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133 Canadian child safety report card: a comparison of injury prevention practices across provinces
  1. Liraz Fridman1,
  2. Jessica Fraser-Thomas1,
  3. Ian Pike2,
  4. Alison Macpherson1
  1. 1Department of Kinesiology and Health Sciences, York University
  2. 2Department of Paediatrics, University of British Columbia and BC Injury Research and Prevention Unit, Child and Family Research Institute, Canada

Abstract

Background Health-based report cards have been used as a tool to disseminate research findings to parents, government agencies, stakeholders, and the general public. In Canada, health-based report cards such as the How Canada Performs report provides a comparison of how provinces measure up to one another on a number of health-based indicators. However, few child health report cards discuss implications for primary prevention policy or practice.

Methods This project plans to develop and communicate child safety report cards for each of the 10 Canadian provinces in 3 phases. Phase I is an interprovincial comparison of injury hospitalizations in each Canadian province over time. Phase II is an examination of evidence-based provincial policies. Phase III combines results from I and II and creates Canadian Child Safety Report Cards for each province.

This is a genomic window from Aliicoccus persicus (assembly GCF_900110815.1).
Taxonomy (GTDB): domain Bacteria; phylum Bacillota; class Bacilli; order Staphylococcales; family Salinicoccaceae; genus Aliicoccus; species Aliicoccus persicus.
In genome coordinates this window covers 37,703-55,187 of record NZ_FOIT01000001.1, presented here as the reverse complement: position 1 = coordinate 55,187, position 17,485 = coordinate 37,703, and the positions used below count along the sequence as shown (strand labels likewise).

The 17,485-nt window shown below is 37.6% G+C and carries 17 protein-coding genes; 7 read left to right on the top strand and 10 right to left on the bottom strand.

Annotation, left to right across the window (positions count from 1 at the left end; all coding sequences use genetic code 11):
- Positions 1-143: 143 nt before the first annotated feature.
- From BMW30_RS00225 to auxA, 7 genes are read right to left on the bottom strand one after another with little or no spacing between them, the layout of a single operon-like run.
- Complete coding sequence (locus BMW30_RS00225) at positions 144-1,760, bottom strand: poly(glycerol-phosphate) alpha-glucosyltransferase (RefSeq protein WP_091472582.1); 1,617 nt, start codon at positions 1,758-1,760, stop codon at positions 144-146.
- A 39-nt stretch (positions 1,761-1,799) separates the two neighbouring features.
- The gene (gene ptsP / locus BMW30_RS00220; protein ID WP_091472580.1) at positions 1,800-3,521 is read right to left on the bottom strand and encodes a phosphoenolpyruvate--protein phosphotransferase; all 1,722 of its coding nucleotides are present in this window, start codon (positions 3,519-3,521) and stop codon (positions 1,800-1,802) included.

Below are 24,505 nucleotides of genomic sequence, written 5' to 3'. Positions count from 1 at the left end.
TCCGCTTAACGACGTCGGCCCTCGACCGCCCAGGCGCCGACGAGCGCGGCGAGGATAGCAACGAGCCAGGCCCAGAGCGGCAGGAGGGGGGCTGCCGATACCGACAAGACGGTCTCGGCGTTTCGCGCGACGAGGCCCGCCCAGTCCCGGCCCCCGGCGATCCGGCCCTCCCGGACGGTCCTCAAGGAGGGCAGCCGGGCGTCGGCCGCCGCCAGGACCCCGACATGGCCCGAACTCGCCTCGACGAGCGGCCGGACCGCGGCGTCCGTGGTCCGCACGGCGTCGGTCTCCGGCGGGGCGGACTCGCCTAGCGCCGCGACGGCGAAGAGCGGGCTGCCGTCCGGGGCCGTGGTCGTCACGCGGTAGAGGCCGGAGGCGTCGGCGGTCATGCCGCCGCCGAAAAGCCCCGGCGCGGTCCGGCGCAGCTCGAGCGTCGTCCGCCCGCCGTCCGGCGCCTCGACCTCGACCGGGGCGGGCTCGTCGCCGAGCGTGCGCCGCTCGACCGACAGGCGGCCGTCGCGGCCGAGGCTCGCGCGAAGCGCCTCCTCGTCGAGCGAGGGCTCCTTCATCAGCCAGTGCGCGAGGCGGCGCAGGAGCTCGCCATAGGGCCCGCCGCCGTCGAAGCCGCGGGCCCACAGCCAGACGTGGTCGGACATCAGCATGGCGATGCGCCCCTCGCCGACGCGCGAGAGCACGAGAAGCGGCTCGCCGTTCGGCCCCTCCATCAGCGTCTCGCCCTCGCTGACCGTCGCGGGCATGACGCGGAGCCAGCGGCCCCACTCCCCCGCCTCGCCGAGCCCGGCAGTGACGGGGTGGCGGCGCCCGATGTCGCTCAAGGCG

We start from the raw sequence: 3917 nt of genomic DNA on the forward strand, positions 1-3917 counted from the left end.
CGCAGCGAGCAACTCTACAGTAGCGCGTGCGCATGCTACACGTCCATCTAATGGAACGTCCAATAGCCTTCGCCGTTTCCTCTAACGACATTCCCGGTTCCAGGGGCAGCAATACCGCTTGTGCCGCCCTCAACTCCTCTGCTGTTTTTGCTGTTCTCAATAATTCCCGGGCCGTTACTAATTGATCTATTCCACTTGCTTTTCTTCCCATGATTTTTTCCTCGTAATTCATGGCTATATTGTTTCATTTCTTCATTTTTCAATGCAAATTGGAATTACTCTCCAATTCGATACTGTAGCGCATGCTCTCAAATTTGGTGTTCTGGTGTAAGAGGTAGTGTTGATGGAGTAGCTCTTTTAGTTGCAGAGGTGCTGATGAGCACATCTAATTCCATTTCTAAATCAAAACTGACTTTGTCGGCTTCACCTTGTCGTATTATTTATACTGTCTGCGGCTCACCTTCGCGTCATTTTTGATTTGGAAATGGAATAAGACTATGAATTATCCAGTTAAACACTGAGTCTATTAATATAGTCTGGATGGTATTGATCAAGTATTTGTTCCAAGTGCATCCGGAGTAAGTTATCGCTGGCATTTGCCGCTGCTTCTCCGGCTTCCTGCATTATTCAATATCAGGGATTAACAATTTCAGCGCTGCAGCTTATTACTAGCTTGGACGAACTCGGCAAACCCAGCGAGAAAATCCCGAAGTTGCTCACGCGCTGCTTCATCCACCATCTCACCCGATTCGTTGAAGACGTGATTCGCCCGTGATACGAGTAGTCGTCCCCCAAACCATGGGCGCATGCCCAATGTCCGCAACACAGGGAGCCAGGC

Results In Canada, Saskatchewan was the province with the highest rate of injury hospitalisation per 100,000 between 2006 and 2012, but incidence decreased from 967 to 852 over the 6 year period, despite not having policies that meet best practice. Ontario had the lowest rate of injury hospitalisation per 100,000, however the incidence rate increased slightly from 451 to 479. Only British Columbia decreased the incidence of injuries compared to the Canadian average. The rate decreased from 667 to 515 between 2006 and 2012. This change in incidence over time is observed in a province that complied with best practice evidence-based injury prevention policies.

Conclusions This is the first study to compare injuries among children and youth across Canadian provinces in terms of hospitalisation, and the enactment of evidence-based policies. This data may allow the influence of all spectrums of prevention by resulting in the harmonisation of policy and legislation in Canada. Similar projects in the European Union have started to yield results in terms of harmonising prevention policies across member states.

  • Injury Prevention
  • Policy
  • Report-card
  • Epidemiology

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